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Sickness behaviour and chronic pain

Paul Ingraham ARCHIVEDMicroblog posts are archived and rarely updated. In contrast, most long-form articles on are updated regularly over the years (see updates page).

We’ve all been there: feverish, or close to it. Deep, sickly fatigue. Everything hurts. You swear you can feel individual molecules banging into your skin, and like they might just break you, like a thin pane of glass. What causes that nasty feeling?

An inflamed nervous system!

Neuroinflammation is almost synonymous with that feeling of gross exhaustion and fragility. And that feeling has a job to do: it modifies behaviour. Specifically, it forces rest. “No foraging this week!” Many symptoms of illness are “friendly fire” from the immune system, which is tuned to protect us without much regard for our happiness. Neuroinflammation is a classic example.

An uncomfortable feature, but not a bug

That gross feeling of exhausted fragility causes sickness behaviour, which occurs in all animals as a normal response to threats to their overall health (see Lyon et al). It is a highly “conserved” trait, which is a biologist’s way of saying that it’s too important for any organism to evolve away from. Critters have probably been getting neuroinflamed for about as long as there have been critters.

In modern medicine, sickness behaviour has traditionally been defined as a response to major infections, but it’s clearly not limited to that: it also fires up after major injuries, for instance. After my wife’s terrible accident in 2010 — causing a major brain injury and spinal fracture, plus several other less serious fractures and lacerations — a doctor warned her not to underestimate how profound and prolonged her fatigue would be, and she really was exhausted for a good year. It’s not exactly that healing is metabolically “expensive” — it is, and that’s why we need rest after major injuries, but neuroinflammation is specifically how our bodies guarantee that resting happens.

Recent research is revealing that neuroinflammation is kind of a big deal, an elaborate generalized response to almost any kind of significant adversity.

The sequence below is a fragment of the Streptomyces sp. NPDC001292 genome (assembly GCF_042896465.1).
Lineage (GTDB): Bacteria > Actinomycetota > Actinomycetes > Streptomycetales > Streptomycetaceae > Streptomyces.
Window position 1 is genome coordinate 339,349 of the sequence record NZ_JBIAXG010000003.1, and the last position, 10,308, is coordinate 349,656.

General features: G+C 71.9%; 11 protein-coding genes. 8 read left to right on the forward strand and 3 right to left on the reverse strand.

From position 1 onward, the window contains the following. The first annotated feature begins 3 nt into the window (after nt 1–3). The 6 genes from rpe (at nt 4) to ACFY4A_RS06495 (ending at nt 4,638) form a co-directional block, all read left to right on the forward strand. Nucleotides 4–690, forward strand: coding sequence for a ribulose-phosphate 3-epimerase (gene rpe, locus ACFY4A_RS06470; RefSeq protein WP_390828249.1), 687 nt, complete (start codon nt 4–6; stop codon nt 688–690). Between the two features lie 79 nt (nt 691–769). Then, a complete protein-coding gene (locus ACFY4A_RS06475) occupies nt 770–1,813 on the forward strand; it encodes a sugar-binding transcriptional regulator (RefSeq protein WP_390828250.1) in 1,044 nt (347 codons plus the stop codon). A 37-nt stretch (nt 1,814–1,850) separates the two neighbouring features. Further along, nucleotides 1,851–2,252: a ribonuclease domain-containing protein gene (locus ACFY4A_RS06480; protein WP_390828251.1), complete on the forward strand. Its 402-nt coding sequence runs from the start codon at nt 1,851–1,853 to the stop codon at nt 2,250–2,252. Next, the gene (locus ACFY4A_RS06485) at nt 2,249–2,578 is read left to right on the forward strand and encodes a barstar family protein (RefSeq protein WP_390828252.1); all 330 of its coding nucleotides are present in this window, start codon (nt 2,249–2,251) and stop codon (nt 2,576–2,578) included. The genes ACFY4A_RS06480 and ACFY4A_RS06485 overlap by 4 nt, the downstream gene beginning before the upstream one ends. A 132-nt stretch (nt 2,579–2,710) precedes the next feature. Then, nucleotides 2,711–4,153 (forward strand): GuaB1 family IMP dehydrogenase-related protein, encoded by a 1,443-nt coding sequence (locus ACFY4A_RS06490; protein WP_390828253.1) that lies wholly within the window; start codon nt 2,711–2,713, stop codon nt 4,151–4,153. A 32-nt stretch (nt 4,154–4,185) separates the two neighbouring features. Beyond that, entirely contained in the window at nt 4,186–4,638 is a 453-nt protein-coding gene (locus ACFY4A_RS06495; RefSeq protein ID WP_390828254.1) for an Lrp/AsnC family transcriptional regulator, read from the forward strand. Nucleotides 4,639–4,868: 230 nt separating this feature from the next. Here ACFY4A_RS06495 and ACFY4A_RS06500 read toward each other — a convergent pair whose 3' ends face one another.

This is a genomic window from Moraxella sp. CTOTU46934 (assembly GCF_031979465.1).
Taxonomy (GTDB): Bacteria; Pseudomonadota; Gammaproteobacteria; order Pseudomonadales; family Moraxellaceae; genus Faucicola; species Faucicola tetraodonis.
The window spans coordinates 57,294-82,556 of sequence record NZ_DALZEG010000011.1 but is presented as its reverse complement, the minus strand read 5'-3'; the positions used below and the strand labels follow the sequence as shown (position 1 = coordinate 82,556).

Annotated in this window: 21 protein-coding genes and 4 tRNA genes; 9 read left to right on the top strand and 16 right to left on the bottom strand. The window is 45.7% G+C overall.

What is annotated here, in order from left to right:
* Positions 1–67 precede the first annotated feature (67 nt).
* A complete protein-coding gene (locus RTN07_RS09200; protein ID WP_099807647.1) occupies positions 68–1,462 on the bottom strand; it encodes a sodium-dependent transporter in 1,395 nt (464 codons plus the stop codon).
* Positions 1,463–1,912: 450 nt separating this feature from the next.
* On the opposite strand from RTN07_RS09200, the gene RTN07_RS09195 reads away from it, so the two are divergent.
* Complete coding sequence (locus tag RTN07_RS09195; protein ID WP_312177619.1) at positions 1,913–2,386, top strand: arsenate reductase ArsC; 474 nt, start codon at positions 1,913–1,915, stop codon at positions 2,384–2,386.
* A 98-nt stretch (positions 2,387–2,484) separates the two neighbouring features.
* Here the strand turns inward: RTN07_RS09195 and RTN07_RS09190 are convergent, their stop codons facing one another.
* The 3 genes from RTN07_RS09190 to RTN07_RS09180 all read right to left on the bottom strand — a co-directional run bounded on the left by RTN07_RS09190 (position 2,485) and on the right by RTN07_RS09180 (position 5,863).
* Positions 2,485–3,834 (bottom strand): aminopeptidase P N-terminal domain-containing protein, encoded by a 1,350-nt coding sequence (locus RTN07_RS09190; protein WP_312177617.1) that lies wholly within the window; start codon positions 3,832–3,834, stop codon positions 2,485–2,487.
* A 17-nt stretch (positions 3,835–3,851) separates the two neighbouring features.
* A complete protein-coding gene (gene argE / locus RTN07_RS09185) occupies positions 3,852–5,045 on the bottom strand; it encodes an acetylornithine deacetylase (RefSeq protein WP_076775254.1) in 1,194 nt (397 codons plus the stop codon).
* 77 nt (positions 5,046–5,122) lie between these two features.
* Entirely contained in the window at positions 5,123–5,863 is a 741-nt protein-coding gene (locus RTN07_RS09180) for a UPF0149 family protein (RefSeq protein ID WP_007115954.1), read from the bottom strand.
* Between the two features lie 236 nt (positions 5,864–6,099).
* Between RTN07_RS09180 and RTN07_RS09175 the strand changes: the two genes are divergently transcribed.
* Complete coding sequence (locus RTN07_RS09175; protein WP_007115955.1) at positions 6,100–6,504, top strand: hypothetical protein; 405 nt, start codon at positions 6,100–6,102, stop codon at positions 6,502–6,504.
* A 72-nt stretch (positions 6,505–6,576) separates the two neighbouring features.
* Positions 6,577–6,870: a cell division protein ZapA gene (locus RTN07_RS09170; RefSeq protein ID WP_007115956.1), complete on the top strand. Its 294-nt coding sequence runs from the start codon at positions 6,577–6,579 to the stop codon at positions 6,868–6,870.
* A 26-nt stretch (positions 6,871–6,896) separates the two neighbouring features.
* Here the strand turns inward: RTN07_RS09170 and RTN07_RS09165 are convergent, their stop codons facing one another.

A response that can get out of hand, much like pain.

When neuroinflammation goes wrong

In humans, neuroinflammation might even be triggered just by perceived threats to health, something we are much better at imagining than cats or capybaras (or zebras, which is why Why Zebras Don’t Get Ulcers). And it is probably a factor in many cases of medically unexplained symptoms and chronic pain (like fibromyalgia, see Albrecht et al).

And it gets worse! Once established, in the right conditions, neuroinflammation may be somewhat self-sustaining, a perpetual malaise machine, obnoxiously persisting even without an ongoing threat (perceived or otherwise). In that scenario, you would continue to feel sick even well after the original problem resolved.

Neuroinflammation is probably also a major driver of sensitization, the specific way that it produces that “fragile” feeling. Lowering the pain threshold has an obvious role to play in sickness behaviour, a fine example of how the body says no. This link has not been firmly established yet, but science is closing in, and we already know for sure that chronic widespread pain is closely linked to sensitization. So sensitization bridges the gap between the problem of chronic widespread pain and the mechanism of neuroinflammation, and so “neuroinflammation drives widespread chronic pain via central sensitization” (see Ji et al).

Tip of the iceberg

This has been a short, high-level primer on neuroinflammation. Look at that last link for a dose of the mind-boggling complexity of the details. Physiology makes 3-dimensional chess look easy.

I think the topic of neuroinflammation is going to come up on frequently over the next few years. I suspect it has the potential to explain a lot about chronic widespread pain and other medically unexplained symptoms. I’ve already updated a couple articles with this topic — Chronic, Subtle, Systemic Inflammation and 34 Surprising Causes of Pain — but more are definitely coming. Meanwhile, if you’d like to read more about it, I recommend this fairly readable exploration of the relationship between fibromyalgia and neuroinflammation.

And a major “see also”: Todd Hargrove’s description of “A Systems Perspective on Chronic Pain.”

To be continued with a part-2-ish discussion of the evolutionary necessity of neuroinflammation and, therefore, also of chronic pain: What if chronic pain is a feature, not a bug? Evolution is more interested in survival than comfort. Acute pain is definitely a necessary evil from that perspective, and chronic pain may be too.

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